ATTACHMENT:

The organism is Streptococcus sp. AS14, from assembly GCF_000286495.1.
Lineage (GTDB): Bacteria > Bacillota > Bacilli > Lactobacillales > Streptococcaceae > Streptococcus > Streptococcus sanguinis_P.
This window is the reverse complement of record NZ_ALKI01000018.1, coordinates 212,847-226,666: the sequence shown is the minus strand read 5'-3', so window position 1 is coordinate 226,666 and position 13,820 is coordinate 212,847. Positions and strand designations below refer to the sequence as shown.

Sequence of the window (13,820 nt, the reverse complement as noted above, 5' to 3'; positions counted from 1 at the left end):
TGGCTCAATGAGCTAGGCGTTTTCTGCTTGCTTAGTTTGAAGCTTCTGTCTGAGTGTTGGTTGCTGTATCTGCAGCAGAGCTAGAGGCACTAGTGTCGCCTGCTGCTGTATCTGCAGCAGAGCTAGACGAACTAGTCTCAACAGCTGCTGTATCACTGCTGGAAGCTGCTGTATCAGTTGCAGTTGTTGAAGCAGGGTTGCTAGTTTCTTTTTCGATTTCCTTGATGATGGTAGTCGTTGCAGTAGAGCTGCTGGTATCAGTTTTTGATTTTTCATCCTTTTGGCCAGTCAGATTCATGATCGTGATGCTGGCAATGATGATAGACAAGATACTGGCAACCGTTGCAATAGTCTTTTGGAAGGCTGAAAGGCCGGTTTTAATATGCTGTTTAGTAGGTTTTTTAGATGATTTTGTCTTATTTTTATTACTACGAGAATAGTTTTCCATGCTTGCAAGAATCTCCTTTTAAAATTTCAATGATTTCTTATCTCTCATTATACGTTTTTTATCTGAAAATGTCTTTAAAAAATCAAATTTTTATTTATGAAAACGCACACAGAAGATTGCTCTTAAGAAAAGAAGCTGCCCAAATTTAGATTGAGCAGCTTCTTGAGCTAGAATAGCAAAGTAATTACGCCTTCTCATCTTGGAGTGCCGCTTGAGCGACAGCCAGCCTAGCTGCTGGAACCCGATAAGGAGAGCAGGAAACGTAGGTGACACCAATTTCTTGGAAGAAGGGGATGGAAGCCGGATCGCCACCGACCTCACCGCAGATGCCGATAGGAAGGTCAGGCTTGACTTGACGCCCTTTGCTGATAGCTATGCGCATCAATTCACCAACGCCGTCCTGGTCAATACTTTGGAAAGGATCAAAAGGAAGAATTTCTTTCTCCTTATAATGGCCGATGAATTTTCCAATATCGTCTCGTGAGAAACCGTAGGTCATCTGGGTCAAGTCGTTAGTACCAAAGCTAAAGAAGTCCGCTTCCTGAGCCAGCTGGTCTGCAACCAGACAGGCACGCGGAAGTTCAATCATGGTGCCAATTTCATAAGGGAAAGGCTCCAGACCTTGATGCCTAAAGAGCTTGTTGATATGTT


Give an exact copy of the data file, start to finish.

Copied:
The organism is Streptococcus sp. AS14, from assembly GCF_000286495.1.
Lineage (GTDB): Bacteria > Bacillota > Bacilli > Lactobacillales > Streptococcaceae > Streptococcus > Streptococcus sanguinis_P.
This window is the reverse complement of record NZ_ALKI01000018.1, coordinates 212,847-226,666: the sequence shown is the minus strand read 5'-3', so window position 1 is coordinate 226,666 and position 13,820 is coordinate 212,847. Positions and strand designations below refer to the sequence as shown.

Sequence of the window (13,820 nt, the reverse complement as noted above, 5' to 3'; positions counted from 1 at the left end):
TGGCTCAATGAGCTAGGCGTTTTCTGCTTGCTTAGTTTGAAGCTTCTGTCTGAGTGTTGGTTGCTGTATCTGCAGCAGAGCTAGAGGCACTAGTGTCGCCTGCTGCTGTATCTGCAGCAGAGCTAGACGAACTAGTCTCAACAGCTGCTGTATCACTGCTGGAAGCTGCTGTATCAGTTGCAGTTGTTGAAGCAGGGTTGCTAGTTTCTTTTTCGATTTCCTTGATGATGGTAGTCGTTGCAGTAGAGCTGCTGGTATCAGTTTTTGATTTTTCATCCTTTTGGCCAGTCAGATTCATGATCGTGATGCTGGCAATGATGATAGACAAGATACTGGCAACCGTTGCAATAGTCTTTTGGAAGGCTGAAAGGCCGGTTTTAATATGCTGTTTAGTAGGTTTTTTAGATGATTTTGTCTTATTTTTATTACTACGAGAATAGTTTTCCATGCTTGCAAGAATCTCCTTTTAAAATTTCAATGATTTCTTATCTCTCATTATACGTTTTTTATCTGAAAATGTCTTTAAAAAATCAAATTTTTATTTATGAAAACGCACACAGAAGATTGCTCTTAAGAAAAGAAGCTGCCCAAATTTAGATTGAGCAGCTTCTTGAGCTAGAATAGCAAAGTAATTACGCCTTCTCATCTTGGAGTGCCGCTTGAGCGACAGCCAGCCTAGCTGCTGGAACCCGATAAGGAGAGCAGGAAACGTAGGTGACACCAATTTCTTGGAAGAAGGGGATGGAAGCCGGATCGCCACCGACCTCACCGCAGATGCCGATAGGAAGGTCAGGCTTGACTTGACGCCCTTTGCTGATAGCTATGCGCATCAATTCACCAACGCCGTCCTGGTCAATACTTTGGAAAGGATCAAAAGGAAGAATTTCTTTCTCCTTATAATGGCCGATGAATTTTCCAATATCGTCTCGTGAGAAACCGTAGGTCATCTGGGTCAAGTCGTTAGTACCAAAGCTAAAGAAGTCCGCTTCCTGAGCCAGCTGGTCTGCAACCAGACAGGCACGCGGAAGTTCAATCATGGTGCCAATTTCATAAGGGAAAGGCTCCAGACCTTGATGCCTAAAGAGCTTGTTGATATGTT